Tabla player Das had only two drums to play—not much of a night’s work, one might think, but his subtle and dextrous contributions gave the piece a lift whenever he was spotlighted. The closing movement turned him loose in a long solo, a jaw-dropping, show-stealing display of ultra-fast bols and drumming.

And Kala Chakra was just the climax of a program full of propulsive music.  The concert’s “World Tour” title referred to the origins of the four composers in the United States, China, Italy and India.  But “The Beat Goes On” would have served as well for a title.

One might imagine that percussionist Schulz, who was onstage the whole evening, was in charge of laying down that beat, but no drum kit was in evidence Saturday night.  Instead, Schulz’s artful handling of a large array ranging from bass drum to high treble temple bells made him the color commentator of the night, weaving moods from mystical to militant, adding a pithy remark from time to time.  (Mention must be made of his show-off mallet twirl to make a temple-bell “ting” in the middle of a rapid wood-block passage in Franco Donatoni’s Arpège.)

The job of projecting the dancing rhythms fell mostly to the other members of the ensemble.  Pianist Likness of course, but also cellist Müller-Szeraws and flutist Bobo stood out for telling listeners exactly where to put their little foot.

Those three players and Schulz opened the concert with Sebastian Currier’s 1996 piece Whispers, which did indeed work in a soft dynamic most of the time, though with motoric energy to spare.  Currier’s idiomatic writing for each instrument while coming up with fruitful ways for them to interact showed the hand of a chamber-music master at work.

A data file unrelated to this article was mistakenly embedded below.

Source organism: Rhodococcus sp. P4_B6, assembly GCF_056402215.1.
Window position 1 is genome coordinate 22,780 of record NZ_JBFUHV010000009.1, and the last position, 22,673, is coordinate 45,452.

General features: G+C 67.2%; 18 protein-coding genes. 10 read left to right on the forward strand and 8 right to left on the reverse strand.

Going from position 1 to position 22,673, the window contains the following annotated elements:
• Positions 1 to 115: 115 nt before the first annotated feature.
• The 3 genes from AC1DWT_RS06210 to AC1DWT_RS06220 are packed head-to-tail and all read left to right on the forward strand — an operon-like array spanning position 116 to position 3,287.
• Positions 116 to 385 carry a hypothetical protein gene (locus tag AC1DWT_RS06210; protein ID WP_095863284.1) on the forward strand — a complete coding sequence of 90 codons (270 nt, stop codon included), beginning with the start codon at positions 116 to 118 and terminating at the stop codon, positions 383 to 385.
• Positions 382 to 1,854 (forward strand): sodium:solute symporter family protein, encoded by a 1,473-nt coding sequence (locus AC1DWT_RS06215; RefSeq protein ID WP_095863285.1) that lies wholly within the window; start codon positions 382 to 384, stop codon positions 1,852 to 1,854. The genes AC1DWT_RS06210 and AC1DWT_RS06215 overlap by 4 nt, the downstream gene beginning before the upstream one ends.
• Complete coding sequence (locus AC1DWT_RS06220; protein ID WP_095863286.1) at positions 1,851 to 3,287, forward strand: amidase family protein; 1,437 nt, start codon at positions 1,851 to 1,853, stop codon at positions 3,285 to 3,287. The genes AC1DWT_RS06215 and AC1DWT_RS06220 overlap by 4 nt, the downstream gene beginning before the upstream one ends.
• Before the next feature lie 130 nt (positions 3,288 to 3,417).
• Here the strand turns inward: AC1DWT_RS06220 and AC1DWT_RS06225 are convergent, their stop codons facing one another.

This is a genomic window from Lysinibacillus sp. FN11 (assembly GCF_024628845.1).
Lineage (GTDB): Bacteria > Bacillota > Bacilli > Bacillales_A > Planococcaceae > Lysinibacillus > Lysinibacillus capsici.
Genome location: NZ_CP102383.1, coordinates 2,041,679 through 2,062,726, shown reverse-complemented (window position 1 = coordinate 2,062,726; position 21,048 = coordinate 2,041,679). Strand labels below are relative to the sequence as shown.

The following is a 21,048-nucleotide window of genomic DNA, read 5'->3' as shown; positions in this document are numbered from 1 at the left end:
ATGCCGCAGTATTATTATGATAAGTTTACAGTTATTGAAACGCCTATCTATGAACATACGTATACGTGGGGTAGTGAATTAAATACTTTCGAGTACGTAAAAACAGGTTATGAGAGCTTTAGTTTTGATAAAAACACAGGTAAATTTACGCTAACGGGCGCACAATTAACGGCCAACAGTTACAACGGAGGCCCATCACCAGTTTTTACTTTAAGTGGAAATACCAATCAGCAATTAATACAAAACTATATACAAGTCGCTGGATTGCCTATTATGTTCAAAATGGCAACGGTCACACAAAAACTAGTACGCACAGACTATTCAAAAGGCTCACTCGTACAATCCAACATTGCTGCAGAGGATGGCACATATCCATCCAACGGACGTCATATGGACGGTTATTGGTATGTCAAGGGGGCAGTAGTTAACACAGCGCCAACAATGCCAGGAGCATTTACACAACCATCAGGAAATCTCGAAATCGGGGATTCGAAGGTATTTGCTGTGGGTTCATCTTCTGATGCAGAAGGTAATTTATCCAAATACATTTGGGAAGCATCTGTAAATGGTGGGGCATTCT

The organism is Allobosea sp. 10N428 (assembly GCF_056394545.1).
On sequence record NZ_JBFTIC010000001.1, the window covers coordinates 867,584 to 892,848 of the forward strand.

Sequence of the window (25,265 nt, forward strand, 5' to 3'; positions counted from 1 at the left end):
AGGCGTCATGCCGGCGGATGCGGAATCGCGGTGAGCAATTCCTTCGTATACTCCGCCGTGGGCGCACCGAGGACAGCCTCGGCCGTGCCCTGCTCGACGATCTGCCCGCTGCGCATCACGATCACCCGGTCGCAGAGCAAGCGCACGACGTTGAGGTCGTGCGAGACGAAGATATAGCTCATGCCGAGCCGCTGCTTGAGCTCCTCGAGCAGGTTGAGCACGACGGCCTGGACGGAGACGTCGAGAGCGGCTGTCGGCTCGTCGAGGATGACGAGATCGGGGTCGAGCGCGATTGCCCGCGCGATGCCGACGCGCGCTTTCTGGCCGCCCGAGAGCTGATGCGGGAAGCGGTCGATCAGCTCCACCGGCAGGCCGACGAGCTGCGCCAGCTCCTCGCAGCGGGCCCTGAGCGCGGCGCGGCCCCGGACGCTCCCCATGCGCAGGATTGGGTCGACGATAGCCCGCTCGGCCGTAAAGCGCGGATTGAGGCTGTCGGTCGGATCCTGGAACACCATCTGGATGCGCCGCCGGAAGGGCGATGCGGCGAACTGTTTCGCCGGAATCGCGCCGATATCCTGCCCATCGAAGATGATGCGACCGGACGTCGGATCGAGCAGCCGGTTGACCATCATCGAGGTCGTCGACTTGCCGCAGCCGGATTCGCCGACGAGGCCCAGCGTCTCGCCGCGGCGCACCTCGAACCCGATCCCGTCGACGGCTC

Violinist Diaz and clarinetist Kirkley filled out the ensemble for the rest of the program, beginning with Chou Wen-chung’s Ode to Eternal Pine, a 2009 piece in its third iteration following versions for Korean and Chinese orchestras.  Dance rhythms were largely absent here, as the piece’s mostly spare textures and leisurely tempos meditated on nature and human existence, while not ruling out moments of stark, kabuki-like drama.

Donatoni’s 1986 piece Arpège did indeed deal in arpeggios, though not in a blatant, Philip Glass kind of way.  Fleet-footed and staccato, the piece proved rich in Italian wit and volatility (think Vivaldi) and the six players were alert to its every mood and texture, so that it took on the episodic character of a theme and variations.  At several points, the play of accents in fast canons made the music dance even more.

With these three lively pieces for a prelude, the prospect after intermission of a nine-movement work for unfamiliar instruments on the subject of impermanence seemed daunting, kind of like that Mahler symphony you know is waiting for you at the end of the evening.  But in the performance, the deep feeling, flashes of virtuosity, and world-embracing humanism of Kala Chakra conquered all.  And besides, it had a great beat, and you could dance to it.

The program concluded the season of Boston Musica Viva.  The group’s 2015-16 season opens with a premiere by Steven Stucky and music of seven other composers on September 26.